Caller immediately took control of the call. Not really because he wanted to. His personality did not seem particularly forceful. It was more a matter of the call handler not applying the skill for (re)gaining control of the call. Following the greeting, the call handler should say:
I can help you with that. My name is YOUR NAME. May I ask who I’m speaking with?
Once this is accomplished the call handler should then ask if the caller is in any discomfort [empathy]
Now, the call handler is both in control and is able to generate some good will by offering to help the caller maximize the benefits to which he is entitled [rapport]
The call handler’s tone was low energy, at least at the beginning, but it did improve somewhat [enthusiasm].
The two main points to be learned from this call are:
- the importance of gaining control early by using an effective greeting
- to take advantage of the opportunity to show that you are ‘on the caller’s side’ by offering to help him determine his eligibility. Try verbiage like: “Do you have your insurance card? If you give me some information, I’ll pass it on to our Benefits Coordinator, who will investigate this for us. She’s really good about making sure our patients get the maximum benefit from their insurance plans. Now, why don’t you tell me how I can help you today?” Presented in this way, the patient will now relax his mind, share why he is calling today, and listen to what you have to say too!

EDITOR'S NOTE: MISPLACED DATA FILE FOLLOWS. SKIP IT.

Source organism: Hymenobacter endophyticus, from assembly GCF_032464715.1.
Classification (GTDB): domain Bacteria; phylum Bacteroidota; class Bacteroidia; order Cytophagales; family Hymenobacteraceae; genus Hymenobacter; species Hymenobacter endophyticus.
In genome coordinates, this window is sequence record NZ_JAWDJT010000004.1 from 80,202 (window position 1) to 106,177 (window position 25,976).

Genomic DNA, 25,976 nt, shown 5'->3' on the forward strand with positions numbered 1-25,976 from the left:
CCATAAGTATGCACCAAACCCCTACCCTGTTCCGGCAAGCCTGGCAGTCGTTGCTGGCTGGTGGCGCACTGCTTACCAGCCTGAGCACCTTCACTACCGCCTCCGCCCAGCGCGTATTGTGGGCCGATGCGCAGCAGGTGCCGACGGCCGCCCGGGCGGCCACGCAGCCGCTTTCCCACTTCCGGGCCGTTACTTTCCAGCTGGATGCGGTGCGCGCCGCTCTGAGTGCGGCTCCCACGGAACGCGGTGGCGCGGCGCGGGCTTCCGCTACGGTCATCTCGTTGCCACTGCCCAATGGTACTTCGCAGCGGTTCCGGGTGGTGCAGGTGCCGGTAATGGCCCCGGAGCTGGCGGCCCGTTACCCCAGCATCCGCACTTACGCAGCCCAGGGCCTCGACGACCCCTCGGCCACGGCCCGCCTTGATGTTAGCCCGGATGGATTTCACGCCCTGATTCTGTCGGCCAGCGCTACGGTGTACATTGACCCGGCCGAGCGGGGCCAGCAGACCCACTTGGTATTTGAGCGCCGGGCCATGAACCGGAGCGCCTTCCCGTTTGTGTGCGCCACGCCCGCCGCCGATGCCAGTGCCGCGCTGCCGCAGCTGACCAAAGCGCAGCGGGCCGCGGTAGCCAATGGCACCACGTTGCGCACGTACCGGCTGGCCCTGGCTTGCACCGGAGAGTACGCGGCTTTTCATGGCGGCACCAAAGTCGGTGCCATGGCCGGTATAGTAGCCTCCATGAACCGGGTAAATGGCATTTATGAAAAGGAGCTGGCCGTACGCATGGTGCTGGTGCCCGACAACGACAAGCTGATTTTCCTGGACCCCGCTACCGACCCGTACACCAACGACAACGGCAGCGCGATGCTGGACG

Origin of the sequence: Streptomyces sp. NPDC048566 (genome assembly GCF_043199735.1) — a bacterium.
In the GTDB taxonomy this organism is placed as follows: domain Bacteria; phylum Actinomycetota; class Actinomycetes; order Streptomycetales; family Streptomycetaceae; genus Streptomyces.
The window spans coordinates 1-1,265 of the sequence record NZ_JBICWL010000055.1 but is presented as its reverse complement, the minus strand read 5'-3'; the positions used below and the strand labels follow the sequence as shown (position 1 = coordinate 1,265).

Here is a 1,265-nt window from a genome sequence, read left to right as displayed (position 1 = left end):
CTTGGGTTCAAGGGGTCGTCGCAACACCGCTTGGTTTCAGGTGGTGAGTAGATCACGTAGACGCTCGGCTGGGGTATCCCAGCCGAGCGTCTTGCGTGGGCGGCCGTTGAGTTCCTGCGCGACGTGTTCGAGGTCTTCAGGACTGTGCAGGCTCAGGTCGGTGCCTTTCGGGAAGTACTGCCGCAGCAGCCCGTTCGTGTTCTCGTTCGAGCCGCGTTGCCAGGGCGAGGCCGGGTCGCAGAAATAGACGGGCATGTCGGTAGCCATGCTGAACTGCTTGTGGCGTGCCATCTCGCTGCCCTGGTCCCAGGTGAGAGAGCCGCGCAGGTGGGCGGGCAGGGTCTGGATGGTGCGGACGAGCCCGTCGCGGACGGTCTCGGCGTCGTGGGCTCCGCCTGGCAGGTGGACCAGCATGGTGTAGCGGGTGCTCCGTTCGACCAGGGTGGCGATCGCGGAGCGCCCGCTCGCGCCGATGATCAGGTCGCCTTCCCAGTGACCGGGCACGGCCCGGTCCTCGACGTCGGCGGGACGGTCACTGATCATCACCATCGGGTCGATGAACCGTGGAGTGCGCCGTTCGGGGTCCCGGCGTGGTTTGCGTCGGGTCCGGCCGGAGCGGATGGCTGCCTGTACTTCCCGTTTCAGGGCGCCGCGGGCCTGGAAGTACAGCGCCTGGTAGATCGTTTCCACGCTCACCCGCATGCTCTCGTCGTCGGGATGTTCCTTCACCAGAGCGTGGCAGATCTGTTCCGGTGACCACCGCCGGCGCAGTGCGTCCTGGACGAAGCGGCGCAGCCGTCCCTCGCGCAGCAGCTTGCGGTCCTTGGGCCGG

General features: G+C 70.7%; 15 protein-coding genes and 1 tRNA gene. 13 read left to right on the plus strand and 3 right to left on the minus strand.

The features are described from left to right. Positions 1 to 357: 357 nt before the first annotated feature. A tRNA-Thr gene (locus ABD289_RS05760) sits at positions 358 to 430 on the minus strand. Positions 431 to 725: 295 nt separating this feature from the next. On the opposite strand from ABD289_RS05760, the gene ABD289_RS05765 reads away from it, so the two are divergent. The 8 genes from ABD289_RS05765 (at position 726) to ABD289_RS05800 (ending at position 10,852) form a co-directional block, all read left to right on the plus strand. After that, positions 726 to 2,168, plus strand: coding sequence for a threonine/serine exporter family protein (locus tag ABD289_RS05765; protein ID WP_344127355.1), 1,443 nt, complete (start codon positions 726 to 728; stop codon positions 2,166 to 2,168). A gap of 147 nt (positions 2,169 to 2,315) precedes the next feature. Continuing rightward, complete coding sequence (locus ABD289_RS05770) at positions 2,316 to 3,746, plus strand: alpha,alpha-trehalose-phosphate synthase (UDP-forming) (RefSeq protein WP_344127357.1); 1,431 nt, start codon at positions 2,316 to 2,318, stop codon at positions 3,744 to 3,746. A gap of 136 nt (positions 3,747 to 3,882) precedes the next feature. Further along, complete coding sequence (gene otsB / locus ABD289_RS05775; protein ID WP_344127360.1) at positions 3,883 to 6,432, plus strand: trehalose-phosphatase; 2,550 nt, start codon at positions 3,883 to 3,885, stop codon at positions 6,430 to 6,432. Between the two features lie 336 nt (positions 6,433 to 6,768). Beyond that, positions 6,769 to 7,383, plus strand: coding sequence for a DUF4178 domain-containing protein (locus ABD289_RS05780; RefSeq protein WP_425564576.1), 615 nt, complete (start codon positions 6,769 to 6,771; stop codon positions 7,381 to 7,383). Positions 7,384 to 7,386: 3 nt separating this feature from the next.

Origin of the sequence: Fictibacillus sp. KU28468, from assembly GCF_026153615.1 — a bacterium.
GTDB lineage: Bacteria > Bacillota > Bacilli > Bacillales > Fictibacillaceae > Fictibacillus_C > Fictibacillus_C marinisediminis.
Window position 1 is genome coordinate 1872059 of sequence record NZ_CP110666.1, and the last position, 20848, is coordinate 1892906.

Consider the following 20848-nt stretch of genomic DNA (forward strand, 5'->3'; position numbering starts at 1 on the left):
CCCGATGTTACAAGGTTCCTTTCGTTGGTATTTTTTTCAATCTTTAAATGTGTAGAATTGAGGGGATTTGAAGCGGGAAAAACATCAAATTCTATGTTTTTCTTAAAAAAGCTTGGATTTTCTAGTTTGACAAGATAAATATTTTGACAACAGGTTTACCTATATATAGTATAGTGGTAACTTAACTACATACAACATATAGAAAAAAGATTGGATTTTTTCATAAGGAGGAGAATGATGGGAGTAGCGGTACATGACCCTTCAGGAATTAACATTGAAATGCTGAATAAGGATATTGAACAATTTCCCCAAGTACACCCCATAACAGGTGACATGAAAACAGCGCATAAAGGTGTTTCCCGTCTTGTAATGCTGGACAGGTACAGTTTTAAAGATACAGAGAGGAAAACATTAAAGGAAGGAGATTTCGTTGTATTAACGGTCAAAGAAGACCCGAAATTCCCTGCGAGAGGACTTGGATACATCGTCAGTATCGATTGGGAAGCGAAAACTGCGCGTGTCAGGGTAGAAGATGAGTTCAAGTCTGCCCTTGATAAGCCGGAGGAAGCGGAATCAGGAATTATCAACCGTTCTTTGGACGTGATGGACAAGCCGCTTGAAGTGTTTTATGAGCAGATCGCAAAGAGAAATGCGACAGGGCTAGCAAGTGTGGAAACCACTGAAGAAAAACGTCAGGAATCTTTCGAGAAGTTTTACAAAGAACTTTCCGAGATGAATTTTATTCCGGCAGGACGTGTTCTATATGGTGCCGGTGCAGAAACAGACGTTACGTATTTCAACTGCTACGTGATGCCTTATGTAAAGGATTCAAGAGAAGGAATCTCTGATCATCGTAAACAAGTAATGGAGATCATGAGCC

1-5 Scale (1 Most 5 Least)
Greeting: 3.5 (montone, rushed, low energy)
Follow Up Question: 5 (non-existent)
Rapport: 3.5 (did attempt to help the caller but too late in the call)
Empathy: 4 (never knew caller’s name, little connection made)
Enthusiasm: 4 (call handler was not too excited about anything)
Questioning: 4.5 (few questions and none leading to a connection)